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John Cage's disdain for records was legendary. He repeatedly spoke of the ways in which recorded music was antithetical to his work. In Records Ruin the Landscape, David Grubbs argues that, following Cage, new genres in experimental and avant-garde music in the 1960s were particularly ill suited to be represented in the form of a recording. These activities include indeterminate music, long-duration minimalism, text scores, happenings, live electronic music, free jazz, and free improvisation. How could these proudly evanescent performance practices have been adequately represented on an LP? In their day, few of these works circulated in recorded form. By contrast, contemporary listeners can encounter this music not only through a flood of LP and CD releases of archival recordings but also in even greater volume through Internet file sharing and online resources. Present-day listeners are coming to know that era's experimental music through the recorded artifacts of composers and musicians who largely disavowed recordings. In Records Ruin the Landscape, Grubbs surveys a musical landscape marked by altered listening practices.
The voice in the headphones says, “you’re rolling” . . . The Voice in the Headphones is an experiment in music writing in the form of a long poem centered on the culture of the recording studio. It describes in intricate, prismatic detail one marathon day in a recording studio during which an unnamed musician struggles to complete a film soundtrack. The book extends the form of Grubbs's previous volume Now that the audience is assembled, sharing its goal of musicalizing the language of writing about music. Mulling the insight that “studio is the absence of pushback”—now that no audience is assembled—The Voice in the Headphones details one musician's strategies for applying the requisite pressure to the proceedings, for making it count. The Voice in the Headphones is both a literary work and a meditation on sound recording, delivered at a moment in which the commercial recording studio shades into oblivion. It draws upon Grubbs's own history of several decades as a recording artist, and its location could be described as every studio in which he has set foot.
Following his investigation into experimental music and sound recording in Records Ruin the Landscape, David Grubbs turns his attention to the live performance of improvised music with an altogether different form of writing. Now that the audience is assembled is a book-length prose poem that describes a fictional musical performance during which an unnamed musician improvises the construction of a series of invented instruments before an audience that is alternately contemplative, participatory, disputatious, and asleep. Over the course of this phantasmagorical all-night concert, repeated interruptions take the form of in-depth discussions and musical demonstrations. Both a work of literature and a study of music, Now that the audience is assembled explores the categories of improvised music, solo performance, text scores, instrument building, aesthetic deskilling and reskilling, and the odd fate of the composer in experimental music.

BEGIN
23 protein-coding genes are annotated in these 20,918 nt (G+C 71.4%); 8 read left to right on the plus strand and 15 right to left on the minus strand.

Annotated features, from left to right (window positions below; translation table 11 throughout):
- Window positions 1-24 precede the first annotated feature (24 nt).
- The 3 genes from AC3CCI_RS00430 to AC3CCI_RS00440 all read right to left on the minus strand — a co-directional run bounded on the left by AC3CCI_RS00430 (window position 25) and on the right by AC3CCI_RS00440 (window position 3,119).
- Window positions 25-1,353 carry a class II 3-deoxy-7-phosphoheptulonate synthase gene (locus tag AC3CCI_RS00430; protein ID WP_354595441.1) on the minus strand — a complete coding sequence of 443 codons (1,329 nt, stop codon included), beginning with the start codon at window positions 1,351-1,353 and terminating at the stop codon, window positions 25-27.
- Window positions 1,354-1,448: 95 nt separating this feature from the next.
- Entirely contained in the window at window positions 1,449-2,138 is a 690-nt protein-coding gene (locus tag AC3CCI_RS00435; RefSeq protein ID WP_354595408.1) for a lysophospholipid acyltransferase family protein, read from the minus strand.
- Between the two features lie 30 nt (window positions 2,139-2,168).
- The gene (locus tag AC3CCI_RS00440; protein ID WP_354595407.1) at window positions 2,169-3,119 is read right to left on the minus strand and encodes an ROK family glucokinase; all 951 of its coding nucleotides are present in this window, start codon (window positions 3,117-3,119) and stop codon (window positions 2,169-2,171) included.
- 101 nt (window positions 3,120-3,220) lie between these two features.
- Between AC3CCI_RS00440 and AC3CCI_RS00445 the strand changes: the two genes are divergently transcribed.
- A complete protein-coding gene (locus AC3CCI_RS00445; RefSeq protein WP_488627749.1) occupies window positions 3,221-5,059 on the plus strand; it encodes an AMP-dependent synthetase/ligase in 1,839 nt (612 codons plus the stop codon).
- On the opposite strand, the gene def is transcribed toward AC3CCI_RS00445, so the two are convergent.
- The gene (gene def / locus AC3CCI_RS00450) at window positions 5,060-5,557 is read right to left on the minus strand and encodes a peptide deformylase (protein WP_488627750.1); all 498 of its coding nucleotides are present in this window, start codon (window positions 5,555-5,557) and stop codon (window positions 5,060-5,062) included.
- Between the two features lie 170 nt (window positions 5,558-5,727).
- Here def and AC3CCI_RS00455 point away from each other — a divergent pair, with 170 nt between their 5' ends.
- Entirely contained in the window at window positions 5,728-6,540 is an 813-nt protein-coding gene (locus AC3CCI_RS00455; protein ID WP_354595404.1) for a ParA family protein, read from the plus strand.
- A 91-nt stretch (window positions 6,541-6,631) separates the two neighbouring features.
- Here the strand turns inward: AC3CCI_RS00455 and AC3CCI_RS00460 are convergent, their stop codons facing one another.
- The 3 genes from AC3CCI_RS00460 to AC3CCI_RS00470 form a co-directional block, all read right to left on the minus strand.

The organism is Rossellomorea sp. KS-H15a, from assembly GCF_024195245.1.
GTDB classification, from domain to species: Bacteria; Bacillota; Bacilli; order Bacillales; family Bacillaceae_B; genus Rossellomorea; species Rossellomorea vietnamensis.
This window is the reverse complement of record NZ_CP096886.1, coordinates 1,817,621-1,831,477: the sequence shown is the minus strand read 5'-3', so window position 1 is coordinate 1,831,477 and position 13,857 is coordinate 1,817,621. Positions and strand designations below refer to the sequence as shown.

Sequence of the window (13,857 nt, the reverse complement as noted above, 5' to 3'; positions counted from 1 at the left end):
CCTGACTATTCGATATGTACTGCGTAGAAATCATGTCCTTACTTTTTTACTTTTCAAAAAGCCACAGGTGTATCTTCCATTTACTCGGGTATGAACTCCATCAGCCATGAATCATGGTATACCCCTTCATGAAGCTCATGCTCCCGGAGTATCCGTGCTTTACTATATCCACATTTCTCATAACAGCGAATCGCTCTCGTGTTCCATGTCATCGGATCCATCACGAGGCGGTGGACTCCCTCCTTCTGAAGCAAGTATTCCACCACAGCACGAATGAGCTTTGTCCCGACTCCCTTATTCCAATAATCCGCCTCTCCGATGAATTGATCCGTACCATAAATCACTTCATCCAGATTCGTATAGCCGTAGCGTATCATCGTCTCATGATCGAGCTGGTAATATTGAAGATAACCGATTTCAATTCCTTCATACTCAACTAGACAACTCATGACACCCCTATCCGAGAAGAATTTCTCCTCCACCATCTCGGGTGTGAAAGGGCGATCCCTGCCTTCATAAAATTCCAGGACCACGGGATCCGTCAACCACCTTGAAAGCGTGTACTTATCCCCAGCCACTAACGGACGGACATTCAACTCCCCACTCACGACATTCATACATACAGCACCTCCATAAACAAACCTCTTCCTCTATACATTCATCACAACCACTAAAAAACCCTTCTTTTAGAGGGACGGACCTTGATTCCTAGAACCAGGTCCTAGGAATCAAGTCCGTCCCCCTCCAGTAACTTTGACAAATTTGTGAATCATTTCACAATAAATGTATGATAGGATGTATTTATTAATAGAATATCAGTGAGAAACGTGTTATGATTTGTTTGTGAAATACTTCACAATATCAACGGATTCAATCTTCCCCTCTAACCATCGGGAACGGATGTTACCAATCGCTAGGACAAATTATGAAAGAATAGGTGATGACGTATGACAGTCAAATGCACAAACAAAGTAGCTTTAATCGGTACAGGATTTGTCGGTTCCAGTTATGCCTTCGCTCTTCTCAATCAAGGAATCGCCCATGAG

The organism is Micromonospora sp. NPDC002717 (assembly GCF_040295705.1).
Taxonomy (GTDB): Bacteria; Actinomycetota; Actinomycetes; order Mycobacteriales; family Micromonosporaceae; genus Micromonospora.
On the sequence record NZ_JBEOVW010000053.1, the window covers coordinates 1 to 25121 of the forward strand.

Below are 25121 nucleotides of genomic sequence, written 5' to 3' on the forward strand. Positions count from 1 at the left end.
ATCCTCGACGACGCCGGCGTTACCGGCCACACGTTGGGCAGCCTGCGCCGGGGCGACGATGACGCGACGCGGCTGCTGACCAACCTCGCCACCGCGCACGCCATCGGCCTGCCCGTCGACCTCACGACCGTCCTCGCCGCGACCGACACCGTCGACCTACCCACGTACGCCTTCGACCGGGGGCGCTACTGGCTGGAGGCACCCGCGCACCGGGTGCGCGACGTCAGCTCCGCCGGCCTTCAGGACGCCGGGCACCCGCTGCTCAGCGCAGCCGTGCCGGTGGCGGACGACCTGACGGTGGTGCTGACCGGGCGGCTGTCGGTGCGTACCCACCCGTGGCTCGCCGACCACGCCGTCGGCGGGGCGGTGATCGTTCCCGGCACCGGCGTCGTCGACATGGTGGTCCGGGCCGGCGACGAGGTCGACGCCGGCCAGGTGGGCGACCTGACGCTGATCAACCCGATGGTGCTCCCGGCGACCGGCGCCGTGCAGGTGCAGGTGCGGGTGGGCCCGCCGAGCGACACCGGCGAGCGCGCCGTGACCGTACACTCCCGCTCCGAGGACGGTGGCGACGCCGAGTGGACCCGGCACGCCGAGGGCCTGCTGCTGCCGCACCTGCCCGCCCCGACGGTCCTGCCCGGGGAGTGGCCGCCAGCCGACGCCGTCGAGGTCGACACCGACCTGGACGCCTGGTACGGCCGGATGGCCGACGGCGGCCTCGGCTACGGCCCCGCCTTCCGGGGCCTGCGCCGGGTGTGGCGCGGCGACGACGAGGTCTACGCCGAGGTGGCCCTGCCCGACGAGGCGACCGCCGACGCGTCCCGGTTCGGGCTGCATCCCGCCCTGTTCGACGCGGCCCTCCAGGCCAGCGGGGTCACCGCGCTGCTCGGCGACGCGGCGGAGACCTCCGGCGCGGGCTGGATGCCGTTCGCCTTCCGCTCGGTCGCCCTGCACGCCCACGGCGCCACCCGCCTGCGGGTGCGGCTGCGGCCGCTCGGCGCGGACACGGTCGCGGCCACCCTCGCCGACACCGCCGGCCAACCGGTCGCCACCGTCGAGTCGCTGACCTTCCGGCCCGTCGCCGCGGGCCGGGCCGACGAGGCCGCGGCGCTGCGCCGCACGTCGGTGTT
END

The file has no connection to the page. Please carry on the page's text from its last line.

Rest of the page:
Listening for the Secret is a critical assessment of the Grateful Dead and the distinct culture that grew out of the group’s music, politics, and performance. With roots in popular music traditions, improvisation, and the avant-garde, the Grateful Dead provides a unique lens through which we can better understand the meaning and creation of the counterculture community. Marshaling the critical and aesthetic theories of Adorno, Benjamin, Foucault and others, Ulf Olsson places the music group within discourses of the political, specifically the band’s capacity to create a unique social environment. Analyzing the Grateful Dead’s music as well as the forms of subjectivity and practices that the band generated, Olsson examines the wider significance and impact of its politics of improvisation. Ultimately, Listening for the Secret is about how the Grateful Dead Phenomenon was possible in the first place, what its social and aesthetic conditions of possibility were, and its results. This is the first book in a new series, Studies in the Grateful Dead.
This annotated bibliography uncovers the wealth of resources available on the life and music of John Cage, one of the most influential and fascinating composers of the twentieth-century. The guide will focus on documentary studies, archival resources, scholarly research, and autobiographical materials, and place the composer and his work in a larger context of postmodern philosophy, art and theater movements, and contemporary politics. It will support emerging scholarship and inquiry for future research on Cage, with carefully selected sources and useful annotations.

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